Visual Arts

Throughout its history, the island of Puerto Rico has produced several world-class artists, and fascinated many more

Photo credit: © Puerto Rico Tourism Company
 

The stunning natural beauty and rich culture of Puerto Rico are responsible for much of the island's appeal to travelers. But tourists aren't the only ones who have been captivated by this diverse location. Painters and sculptors also find themselves drawn to capture the island in a variety of visual arts.

When the Spanish arrived to settle the island, they brought with them more than just material comforts. Ideas about artistic themes and design also crossed the Atlantic, eventually influencing artistic styles in the colony. These European schools proved particularly influential to Puerto Rican artists, who studied the techniques without losing their own tropical identity.

In the 18th century, San Juan-born artist José Campeche became the first native artist to gain international attention. The son of an immigrant and a freed slave, he was known for creating religious works and portraits in the Spanish Rococo style. Campeche's achievements caused the artistic world to acknowledge Puerto Rico, but it was not until Francisco Oller y Cestero began his work in the 1850s that a recognizable dialogue emerged between Europe and the Caribbean. Oller was fascinated by the school of Impressionism that was developing around this time, and he quickly adapted that school's interest in color and light to the unique landscape of Puerto Rico. His works show the people of the island in the midst of its gorgeous scenery and are still highly regarded today.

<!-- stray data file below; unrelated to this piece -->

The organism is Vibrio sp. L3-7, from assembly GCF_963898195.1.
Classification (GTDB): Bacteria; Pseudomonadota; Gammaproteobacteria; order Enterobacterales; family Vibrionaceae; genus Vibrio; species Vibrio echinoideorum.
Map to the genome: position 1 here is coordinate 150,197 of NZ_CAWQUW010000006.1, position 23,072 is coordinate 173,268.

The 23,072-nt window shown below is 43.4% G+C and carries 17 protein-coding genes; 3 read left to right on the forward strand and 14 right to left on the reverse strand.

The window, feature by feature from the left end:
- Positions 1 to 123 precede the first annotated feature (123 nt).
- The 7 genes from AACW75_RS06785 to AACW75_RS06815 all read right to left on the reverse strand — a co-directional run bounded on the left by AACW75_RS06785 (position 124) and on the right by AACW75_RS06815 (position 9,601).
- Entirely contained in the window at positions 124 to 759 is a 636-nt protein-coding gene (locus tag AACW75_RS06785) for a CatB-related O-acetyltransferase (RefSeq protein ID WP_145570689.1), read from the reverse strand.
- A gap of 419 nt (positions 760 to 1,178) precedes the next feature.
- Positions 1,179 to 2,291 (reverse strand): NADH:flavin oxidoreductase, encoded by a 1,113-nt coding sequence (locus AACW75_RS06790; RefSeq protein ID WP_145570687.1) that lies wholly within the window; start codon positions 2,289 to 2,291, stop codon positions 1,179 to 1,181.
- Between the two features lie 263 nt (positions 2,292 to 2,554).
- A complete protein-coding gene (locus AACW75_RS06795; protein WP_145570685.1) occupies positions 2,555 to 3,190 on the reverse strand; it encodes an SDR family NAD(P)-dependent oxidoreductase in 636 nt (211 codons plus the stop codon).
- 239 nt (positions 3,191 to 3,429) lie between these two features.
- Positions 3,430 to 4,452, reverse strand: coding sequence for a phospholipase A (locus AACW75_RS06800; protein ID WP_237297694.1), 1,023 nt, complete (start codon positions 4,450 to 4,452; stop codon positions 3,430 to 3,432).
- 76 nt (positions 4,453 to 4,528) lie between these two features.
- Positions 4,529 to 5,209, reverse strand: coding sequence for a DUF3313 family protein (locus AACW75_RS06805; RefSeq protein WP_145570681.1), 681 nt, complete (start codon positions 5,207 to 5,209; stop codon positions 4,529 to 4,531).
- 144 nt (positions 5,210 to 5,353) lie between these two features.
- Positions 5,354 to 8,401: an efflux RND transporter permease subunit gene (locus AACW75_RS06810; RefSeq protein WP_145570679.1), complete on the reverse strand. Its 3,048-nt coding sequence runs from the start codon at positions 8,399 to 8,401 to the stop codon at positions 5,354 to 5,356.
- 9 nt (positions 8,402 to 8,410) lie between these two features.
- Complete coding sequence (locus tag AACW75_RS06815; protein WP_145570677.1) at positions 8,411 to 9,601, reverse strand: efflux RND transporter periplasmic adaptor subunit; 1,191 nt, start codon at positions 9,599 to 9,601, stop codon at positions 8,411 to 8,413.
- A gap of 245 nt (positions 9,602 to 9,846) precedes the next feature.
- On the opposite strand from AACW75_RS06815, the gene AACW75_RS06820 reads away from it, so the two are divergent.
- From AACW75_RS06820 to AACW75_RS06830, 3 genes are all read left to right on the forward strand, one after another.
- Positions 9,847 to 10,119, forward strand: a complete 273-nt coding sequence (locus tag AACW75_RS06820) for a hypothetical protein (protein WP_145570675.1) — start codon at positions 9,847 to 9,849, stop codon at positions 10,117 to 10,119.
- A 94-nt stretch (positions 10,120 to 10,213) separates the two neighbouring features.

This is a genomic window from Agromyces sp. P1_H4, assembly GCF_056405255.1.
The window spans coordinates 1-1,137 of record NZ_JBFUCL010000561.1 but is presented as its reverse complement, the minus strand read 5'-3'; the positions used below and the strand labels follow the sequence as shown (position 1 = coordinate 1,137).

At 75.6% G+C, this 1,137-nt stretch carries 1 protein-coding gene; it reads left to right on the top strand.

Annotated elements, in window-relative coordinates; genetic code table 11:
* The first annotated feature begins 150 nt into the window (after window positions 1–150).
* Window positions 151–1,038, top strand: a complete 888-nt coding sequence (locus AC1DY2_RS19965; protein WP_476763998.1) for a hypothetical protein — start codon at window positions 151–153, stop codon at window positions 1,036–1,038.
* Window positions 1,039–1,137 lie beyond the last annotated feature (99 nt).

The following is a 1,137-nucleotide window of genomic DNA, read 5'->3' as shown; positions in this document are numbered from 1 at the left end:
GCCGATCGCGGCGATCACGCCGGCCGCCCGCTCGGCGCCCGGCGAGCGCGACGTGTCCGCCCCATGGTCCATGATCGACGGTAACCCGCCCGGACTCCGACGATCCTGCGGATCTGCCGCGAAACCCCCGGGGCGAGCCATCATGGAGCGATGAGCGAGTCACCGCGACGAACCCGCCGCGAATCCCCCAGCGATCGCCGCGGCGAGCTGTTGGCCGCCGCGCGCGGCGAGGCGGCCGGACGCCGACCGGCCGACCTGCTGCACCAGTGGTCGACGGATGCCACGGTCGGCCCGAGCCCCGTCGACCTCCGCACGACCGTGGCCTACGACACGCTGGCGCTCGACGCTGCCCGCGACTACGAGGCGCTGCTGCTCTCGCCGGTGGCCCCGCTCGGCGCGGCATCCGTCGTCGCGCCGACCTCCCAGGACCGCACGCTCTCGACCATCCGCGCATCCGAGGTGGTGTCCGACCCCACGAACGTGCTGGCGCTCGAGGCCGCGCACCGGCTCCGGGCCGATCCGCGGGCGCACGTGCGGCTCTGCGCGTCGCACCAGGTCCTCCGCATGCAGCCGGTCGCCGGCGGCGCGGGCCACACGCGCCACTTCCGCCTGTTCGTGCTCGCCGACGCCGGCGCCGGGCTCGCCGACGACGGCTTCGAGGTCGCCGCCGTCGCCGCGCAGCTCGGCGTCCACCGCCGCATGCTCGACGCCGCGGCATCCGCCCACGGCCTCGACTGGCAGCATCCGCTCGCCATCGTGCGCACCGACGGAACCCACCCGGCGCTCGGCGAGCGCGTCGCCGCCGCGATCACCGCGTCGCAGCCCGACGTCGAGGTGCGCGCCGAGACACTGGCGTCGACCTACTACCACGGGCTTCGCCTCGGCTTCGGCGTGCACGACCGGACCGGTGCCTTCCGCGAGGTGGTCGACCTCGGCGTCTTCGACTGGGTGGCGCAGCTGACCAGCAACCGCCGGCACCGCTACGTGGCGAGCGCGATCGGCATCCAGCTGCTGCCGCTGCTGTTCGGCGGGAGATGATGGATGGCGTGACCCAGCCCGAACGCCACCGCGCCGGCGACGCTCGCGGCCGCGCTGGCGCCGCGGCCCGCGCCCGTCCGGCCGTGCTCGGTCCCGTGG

Sculpture was always present in some form on the island, as evidenced by the abundance of santos, tiny carved figures of saints and other religious icons. But Puerto Rico was not known for producing large, formal statuary until relatively late. In the 20th century, native son Tomás Batista began creating works that paid tribute to the people of the island – everyone from the Puerto Rican farmer to the tribal leaders first encountered by settlers. These pieces can be found all over the island today.

The artistic legacy of Puerto Rico is twofold. The island has produced a number of incredibly talented artists, and the lands and the people themselves have also been the subject of many works of art.

 

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